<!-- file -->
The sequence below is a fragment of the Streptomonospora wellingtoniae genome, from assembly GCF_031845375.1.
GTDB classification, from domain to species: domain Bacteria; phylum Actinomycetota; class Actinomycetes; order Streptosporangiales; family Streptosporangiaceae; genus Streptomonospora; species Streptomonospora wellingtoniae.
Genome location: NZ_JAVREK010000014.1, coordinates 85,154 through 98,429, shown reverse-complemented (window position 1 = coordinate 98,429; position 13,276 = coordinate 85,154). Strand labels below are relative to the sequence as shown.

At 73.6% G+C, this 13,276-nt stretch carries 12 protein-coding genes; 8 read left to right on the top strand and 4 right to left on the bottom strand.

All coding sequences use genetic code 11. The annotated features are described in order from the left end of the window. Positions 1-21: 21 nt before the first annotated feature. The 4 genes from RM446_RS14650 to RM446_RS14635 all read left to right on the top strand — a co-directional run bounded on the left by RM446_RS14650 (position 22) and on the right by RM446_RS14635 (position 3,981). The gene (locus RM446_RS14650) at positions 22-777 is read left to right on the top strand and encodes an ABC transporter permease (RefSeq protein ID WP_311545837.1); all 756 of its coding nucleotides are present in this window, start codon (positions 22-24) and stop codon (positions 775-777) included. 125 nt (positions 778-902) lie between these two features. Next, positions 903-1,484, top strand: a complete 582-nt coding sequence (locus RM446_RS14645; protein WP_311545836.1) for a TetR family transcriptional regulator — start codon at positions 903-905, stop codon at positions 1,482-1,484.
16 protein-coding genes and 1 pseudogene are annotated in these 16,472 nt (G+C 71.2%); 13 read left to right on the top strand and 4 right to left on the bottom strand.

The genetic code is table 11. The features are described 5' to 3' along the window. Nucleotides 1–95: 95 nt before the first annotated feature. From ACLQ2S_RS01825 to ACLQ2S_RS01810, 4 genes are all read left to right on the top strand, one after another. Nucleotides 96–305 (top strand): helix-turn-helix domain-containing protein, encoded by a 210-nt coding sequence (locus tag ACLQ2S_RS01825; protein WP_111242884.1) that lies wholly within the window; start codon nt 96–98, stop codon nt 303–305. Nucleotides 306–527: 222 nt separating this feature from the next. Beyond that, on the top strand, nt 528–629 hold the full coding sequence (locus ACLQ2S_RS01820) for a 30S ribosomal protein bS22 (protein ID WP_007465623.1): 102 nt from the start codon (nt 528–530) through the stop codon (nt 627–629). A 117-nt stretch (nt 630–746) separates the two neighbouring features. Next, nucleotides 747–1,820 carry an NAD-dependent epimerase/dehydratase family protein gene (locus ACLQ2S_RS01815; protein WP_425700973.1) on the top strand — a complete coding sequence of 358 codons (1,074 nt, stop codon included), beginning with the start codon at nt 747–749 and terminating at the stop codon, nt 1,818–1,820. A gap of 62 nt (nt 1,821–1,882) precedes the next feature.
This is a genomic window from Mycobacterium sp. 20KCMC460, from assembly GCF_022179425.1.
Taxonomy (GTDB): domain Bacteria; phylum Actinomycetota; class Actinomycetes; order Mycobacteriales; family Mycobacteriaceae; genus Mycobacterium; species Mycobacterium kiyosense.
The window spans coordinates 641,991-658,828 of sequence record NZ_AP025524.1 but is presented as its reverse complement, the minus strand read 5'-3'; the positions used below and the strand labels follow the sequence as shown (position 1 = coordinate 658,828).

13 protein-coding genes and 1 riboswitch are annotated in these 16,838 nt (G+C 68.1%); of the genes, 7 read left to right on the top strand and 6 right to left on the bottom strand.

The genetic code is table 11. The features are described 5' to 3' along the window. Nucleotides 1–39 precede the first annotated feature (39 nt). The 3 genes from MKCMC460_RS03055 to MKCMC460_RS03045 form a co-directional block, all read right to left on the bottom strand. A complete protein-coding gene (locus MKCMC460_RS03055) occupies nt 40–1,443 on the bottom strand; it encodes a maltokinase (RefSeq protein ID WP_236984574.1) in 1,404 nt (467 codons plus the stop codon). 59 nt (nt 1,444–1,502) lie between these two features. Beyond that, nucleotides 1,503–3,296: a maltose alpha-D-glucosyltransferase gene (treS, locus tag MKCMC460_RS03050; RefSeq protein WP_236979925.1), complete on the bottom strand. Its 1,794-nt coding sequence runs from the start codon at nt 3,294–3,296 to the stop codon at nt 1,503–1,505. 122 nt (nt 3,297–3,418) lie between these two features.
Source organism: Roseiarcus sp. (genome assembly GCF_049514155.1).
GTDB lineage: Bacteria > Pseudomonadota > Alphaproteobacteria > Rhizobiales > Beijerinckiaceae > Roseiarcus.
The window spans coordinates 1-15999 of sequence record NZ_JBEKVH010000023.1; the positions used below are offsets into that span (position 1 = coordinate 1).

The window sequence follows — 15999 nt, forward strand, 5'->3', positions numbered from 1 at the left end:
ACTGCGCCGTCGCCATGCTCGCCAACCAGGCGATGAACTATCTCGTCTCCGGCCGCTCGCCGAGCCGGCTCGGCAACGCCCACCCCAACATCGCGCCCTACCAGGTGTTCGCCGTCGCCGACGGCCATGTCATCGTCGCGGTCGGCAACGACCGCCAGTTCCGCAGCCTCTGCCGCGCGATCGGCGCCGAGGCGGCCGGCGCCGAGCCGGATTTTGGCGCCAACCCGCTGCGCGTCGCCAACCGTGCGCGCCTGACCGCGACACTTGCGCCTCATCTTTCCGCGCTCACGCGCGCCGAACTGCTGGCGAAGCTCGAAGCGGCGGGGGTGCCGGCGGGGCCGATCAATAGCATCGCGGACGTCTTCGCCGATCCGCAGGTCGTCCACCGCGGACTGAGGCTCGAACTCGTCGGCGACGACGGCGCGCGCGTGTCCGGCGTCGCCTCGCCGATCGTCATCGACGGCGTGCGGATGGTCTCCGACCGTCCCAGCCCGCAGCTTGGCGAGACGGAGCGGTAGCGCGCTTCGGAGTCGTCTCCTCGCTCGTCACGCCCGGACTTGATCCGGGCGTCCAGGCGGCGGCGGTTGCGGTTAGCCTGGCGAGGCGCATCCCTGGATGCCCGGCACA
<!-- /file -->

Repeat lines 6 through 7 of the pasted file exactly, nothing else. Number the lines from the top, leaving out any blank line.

16 protein-coding genes and 1 pseudogene are annotated in these 16,472 nt (G+C 71.2%); 13 read left to right on the top strand and 4 right to left on the bottom strand.

The genetic code is table 11. The features are described 5' to 3' along the window. Nucleotides 1–95: 95 nt before the first annotated feature. From ACLQ2S_RS01825 to ACLQ2S_RS01810, 4 genes are all read left to right on the top strand, one after another. Nucleotides 96–305 (top strand): helix-turn-helix domain-containing protein, encoded by a 210-nt coding sequence (locus tag ACLQ2S_RS01825; protein WP_111242884.1) that lies wholly within the window; start codon nt 96–98, stop codon nt 303–305. Nucleotides 306–527: 222 nt separating this feature from the next. Beyond that, on the top strand, nt 528–629 hold the full coding sequence (locus ACLQ2S_RS01820) for a 30S ribosomal protein bS22 (protein ID WP_007465623.1): 102 nt from the start codon (nt 528–530) through the stop codon (nt 627–629). A 117-nt stretch (nt 630–746) separates the two neighbouring features. Next, nucleotides 747–1,820 carry an NAD-dependent epimerase/dehydratase family protein gene (locus ACLQ2S_RS01815; protein WP_425700973.1) on the top strand — a complete coding sequence of 358 codons (1,074 nt, stop codon included), beginning with the start codon at nt 747–749 and terminating at the stop codon, nt 1,818–1,820. A gap of 62 nt (nt 1,821–1,882) precedes the next feature.